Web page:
Then you might like using mind maps when taking notes.
This note-taking strategy is a diagramming technique used to brainstorm ideas and show the connections between key concepts.
You can think of a mind map as a tree.
The central topic is the “tree trunk” – write it in the centre of your paper. All major themes and points branch out from your main idea. Sub-points and smaller ideas grow off your branches.
You can use lines, bubbles, or arrows to show connections between different topics. The idea is to structure your thoughts by relationships rather than linearly.
A mind map is a helpful solution to the question of how to take notes when you’re visualising ideas, connecting concepts, or outlining essays.
Here’s another note-taking approach that you can use…
Create charts of key information
Do you like to see your notes sorted into clear blocks of information?
If so, you might gravitate towards using charts when you take notes.
With charting, you’ll split your sheet of paper into several columns and rows. Each column gets its own category; use the rows for summarising information and writing down details.
Charting is an efficient way to take notes if you’re comparing topics and information. But it might not be the best approach when you’re learning complicated topics that discuss many interrelated ideas.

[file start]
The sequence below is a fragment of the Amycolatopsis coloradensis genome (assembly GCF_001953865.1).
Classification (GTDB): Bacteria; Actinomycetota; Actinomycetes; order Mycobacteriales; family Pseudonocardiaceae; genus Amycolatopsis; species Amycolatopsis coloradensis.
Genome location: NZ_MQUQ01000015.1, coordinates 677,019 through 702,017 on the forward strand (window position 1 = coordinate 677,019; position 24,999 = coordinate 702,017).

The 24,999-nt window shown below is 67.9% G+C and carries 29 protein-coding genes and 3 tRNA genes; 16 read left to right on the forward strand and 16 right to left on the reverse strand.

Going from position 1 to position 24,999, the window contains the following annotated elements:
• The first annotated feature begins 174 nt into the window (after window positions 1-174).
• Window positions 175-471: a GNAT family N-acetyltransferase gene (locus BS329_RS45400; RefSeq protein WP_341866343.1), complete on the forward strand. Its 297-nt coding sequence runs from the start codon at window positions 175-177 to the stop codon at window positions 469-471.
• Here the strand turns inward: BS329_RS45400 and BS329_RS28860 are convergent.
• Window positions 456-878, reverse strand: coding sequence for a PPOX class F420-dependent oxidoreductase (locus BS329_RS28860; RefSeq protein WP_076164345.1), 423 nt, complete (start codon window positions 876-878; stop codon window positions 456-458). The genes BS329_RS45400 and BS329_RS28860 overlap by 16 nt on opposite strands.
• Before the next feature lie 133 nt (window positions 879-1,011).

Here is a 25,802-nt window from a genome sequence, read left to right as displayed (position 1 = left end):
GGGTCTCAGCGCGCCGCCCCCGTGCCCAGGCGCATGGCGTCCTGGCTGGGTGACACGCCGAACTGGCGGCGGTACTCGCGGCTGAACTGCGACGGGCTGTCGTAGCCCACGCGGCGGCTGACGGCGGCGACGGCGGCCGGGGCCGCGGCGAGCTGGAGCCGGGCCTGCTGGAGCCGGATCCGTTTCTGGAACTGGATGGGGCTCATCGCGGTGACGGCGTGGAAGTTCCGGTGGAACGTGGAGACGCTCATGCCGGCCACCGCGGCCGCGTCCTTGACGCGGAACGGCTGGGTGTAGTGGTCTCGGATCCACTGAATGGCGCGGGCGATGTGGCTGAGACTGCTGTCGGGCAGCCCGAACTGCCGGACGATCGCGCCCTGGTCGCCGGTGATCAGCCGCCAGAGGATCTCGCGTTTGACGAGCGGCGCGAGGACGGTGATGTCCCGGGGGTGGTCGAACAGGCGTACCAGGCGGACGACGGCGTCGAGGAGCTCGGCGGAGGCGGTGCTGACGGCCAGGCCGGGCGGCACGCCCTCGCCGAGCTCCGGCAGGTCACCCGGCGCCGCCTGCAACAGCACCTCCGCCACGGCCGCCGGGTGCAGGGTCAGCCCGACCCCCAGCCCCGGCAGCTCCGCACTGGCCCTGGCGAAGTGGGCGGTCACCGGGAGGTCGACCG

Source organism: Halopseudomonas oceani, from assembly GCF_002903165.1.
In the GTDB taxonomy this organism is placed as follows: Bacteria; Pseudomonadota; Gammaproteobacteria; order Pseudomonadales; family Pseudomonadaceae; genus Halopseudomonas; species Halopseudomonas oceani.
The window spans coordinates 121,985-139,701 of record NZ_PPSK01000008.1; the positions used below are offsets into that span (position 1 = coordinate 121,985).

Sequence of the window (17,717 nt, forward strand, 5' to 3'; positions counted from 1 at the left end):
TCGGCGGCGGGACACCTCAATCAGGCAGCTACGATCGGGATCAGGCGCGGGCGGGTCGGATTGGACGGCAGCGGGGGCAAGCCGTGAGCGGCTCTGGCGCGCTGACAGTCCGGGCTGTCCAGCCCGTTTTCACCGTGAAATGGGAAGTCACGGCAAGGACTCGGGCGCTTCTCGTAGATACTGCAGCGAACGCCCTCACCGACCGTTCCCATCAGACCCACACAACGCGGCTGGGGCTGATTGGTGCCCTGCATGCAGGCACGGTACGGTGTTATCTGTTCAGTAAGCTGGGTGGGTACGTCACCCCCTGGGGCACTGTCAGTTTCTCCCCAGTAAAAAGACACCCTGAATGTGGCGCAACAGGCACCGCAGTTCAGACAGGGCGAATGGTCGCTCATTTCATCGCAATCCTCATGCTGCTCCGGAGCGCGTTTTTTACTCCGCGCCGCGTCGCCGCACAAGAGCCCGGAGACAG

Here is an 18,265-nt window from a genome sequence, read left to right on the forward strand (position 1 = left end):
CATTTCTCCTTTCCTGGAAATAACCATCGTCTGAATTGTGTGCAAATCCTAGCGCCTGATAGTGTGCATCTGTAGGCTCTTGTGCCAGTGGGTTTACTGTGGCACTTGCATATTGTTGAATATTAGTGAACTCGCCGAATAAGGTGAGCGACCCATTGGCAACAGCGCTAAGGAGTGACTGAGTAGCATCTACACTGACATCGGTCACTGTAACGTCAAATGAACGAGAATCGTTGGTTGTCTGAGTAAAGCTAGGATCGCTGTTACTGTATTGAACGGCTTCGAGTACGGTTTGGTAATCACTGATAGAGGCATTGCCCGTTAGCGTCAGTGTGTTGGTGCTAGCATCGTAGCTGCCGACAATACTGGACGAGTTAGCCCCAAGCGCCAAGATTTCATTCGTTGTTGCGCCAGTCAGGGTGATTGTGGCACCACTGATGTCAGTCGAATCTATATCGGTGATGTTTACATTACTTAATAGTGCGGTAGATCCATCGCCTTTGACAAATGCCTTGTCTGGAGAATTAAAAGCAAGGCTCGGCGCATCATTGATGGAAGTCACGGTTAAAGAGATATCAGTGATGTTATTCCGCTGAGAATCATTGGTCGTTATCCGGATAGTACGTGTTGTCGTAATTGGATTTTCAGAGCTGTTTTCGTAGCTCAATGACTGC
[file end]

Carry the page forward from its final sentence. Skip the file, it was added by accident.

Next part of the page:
Here’s what I want you to keep in mind…
Different note-taking techniques (and memory techniques too) work for different students.
Don’t worry about choosing the perfect method. There’s no such thing! Try out a few different strategies and see which ones help you understand and recall information the best.
Now, let’s take a closer look at how to take better notes and improve your overall strategy when it comes to studying.
12 tips to take better notes (and make the most of those notes)
Getting good grades isn’t mainly about studying harder. It’s about studying smarter.
Use these note-taking tips to set yourself up for more productive study sessions.
You’ll retain more of what you learn, so you’ll stop getting bad grades — and you’ll enjoy a better school-life balance, too.
1. Don’t copy what your teacher says word-for-word
You’ll never be able to keep up if you try to do this.
Plus, your notes will be a mess to work through later on. Instead, focus on writing down the key phrases and ideas that matter most.
2. Add visual interest to your notes
Make it fun and satisfying to look at your notes!
Highlights, diagrams, and bullet points are just a few ways to make your notes visually appealing.
You definitely don’t have to go overboard and spend many hours doing this.
But if you put in the effort to add visual interest to your notes, you’ll enjoy the process of studying more too.
3. Write notes that make sense to you
Memorising the words and sentences on a page will only get you so far.
You’ll retain more information when you understand the concepts. So process and summarise what your teacher says by taking notes that make sense to you.
4. Take notes by hand
Using a laptop to take notes is a sure-fire way to get distracted.
Studies show that students who take notes by hand tend to perform better on tests and exams. So, if you’re asking how to take notes effectively, then swap the computer for pen and paper.
5. Review your notes later that same day
Don’t wait until the day before an exam to discover that you don’t fully understand a topic.